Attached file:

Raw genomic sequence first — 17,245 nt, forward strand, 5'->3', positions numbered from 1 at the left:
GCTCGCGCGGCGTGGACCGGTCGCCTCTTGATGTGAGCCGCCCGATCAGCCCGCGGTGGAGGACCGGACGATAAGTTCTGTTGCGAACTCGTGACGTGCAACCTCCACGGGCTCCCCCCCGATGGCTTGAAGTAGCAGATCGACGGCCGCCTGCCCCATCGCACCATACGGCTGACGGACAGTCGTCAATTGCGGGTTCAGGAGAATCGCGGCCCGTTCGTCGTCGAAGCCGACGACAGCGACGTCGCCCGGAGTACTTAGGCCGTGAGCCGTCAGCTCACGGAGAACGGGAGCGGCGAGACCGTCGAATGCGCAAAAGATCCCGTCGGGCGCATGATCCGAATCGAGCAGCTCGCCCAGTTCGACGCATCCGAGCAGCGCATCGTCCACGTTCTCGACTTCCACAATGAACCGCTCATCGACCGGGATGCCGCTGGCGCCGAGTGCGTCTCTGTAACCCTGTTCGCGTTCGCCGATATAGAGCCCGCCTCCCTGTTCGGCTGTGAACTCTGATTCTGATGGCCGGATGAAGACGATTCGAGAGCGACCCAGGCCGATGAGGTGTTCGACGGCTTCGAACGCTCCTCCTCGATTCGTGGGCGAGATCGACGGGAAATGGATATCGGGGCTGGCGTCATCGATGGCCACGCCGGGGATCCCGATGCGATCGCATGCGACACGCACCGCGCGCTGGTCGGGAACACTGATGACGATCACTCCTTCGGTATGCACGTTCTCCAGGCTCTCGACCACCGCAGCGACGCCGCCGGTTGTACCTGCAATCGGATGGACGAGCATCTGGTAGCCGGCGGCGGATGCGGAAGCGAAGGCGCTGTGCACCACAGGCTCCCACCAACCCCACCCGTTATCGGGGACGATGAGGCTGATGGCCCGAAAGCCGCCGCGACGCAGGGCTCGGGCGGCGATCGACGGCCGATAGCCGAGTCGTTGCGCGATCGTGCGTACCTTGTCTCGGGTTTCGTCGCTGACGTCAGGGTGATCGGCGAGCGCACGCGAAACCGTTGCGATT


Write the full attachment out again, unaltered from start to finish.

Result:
Raw genomic sequence first — 17,245 nt, forward strand, 5'->3', positions numbered from 1 at the left:
GCTCGCGCGGCGTGGACCGGTCGCCTCTTGATGTGAGCCGCCCGATCAGCCCGCGGTGGAGGACCGGACGATAAGTTCTGTTGCGAACTCGTGACGTGCAACCTCCACGGGCTCCCCCCCGATGGCTTGAAGTAGCAGATCGACGGCCGCCTGCCCCATCGCACCATACGGCTGACGGACAGTCGTCAATTGCGGGTTCAGGAGAATCGCGGCCCGTTCGTCGTCGAAGCCGACGACAGCGACGTCGCCCGGAGTACTTAGGCCGTGAGCCGTCAGCTCACGGAGAACGGGAGCGGCGAGACCGTCGAATGCGCAAAAGATCCCGTCGGGCGCATGATCCGAATCGAGCAGCTCGCCCAGTTCGACGCATCCGAGCAGCGCATCGTCCACGTTCTCGACTTCCACAATGAACCGCTCATCGACCGGGATGCCGCTGGCGCCGAGTGCGTCTCTGTAACCCTGTTCGCGTTCGCCGATATAGAGCCCGCCTCCCTGTTCGGCTGTGAACTCTGATTCTGATGGCCGGATGAAGACGATTCGAGAGCGACCCAGGCCGATGAGGTGTTCGACGGCTTCGAACGCTCCTCCTCGATTCGTGGGCGAGATCGACGGGAAATGGATATCGGGGCTGGCGTCATCGATGGCCACGCCGGGGATCCCGATGCGATCGCATGCGACACGCACCGCGCGCTGGTCGGGAACACTGATGACGATCACTCCTTCGGTATGCACGTTCTCCAGGCTCTCGACCACCGCAGCGACGCCGCCGGTTGTACCTGCAATCGGATGGACGAGCATCTGGTAGCCGGCGGCGGATGCGGAAGCGAAGGCGCTGTGCACCACAGGCTCCCACCAACCCCACCCGTTATCGGGGACGATGAGGCTGATGGCCCGAAAGCCGCCGCGACGCAGGGCTCGGGCGGCGATCGACGGCCGATAGCCGAGTCGTTGCGCGATCGTGCGTACCTTGTCTCGGGTTTCGTCGCTGACGTCAGGGTGATCGGCGAGCGCACGCGAAACCGTTGCGATT